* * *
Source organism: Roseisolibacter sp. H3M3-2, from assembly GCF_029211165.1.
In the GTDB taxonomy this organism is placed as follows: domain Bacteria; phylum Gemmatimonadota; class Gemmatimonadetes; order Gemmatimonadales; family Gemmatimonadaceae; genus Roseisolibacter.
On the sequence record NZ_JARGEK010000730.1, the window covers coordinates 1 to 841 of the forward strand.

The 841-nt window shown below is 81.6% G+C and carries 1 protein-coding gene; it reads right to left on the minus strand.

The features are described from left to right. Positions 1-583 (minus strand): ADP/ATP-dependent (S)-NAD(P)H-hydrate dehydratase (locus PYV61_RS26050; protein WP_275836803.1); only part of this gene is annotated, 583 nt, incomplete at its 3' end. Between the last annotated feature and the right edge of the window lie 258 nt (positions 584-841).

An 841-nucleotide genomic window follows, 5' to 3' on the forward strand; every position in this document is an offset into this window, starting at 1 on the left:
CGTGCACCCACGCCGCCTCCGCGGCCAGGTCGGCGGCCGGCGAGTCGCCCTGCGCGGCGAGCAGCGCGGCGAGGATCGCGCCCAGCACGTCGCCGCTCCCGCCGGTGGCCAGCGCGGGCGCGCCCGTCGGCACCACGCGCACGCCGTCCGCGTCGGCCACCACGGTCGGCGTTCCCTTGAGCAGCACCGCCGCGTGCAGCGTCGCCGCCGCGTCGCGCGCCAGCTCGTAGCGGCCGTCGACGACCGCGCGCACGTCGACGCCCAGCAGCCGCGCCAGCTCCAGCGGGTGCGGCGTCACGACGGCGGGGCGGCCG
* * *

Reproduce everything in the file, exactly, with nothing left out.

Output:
Source organism: Roseisolibacter sp. H3M3-2, from assembly GCF_029211165.1.
In the GTDB taxonomy this organism is placed as follows: domain Bacteria; phylum Gemmatimonadota; class Gemmatimonadetes; order Gemmatimonadales; family Gemmatimonadaceae; genus Roseisolibacter.
On the sequence record NZ_JARGEK010000730.1, the window covers coordinates 1 to 841 of the forward strand.

The 841-nt window shown below is 81.6% G+C and carries 1 protein-coding gene; it reads right to left on the minus strand.

The features are described from left to right. Positions 1-583 (minus strand): ADP/ATP-dependent (S)-NAD(P)H-hydrate dehydratase (locus PYV61_RS26050; protein WP_275836803.1); only part of this gene is annotated, 583 nt, incomplete at its 3' end. Between the last annotated feature and the right edge of the window lie 258 nt (positions 584-841).

An 841-nucleotide genomic window follows, 5' to 3' on the forward strand; every position in this document is an offset into this window, starting at 1 on the left:
CGTGCACCCACGCCGCCTCCGCGGCCAGGTCGGCGGCCGGCGAGTCGCCCTGCGCGGCGAGCAGCGCGGCGAGGATCGCGCCCAGCACGTCGCCGCTCCCGCCGGTGGCCAGCGCGGGCGCGCCCGTCGGCACCACGCGCACGCCGTCCGCGTCGGCCACCACGGTCGGCGTTCCCTTGAGCAGCACCGCCGCGTGCAGCGTCGCCGCCGCGTCGCGCGCCAGCTCGTAGCGGCCGTCGACGACCGCGCGCACGTCGACGCCCAGCAGCCGCGCCAGCTCCAGCGGGTGCGGCGTCACGACGGCGGGGCGGCCG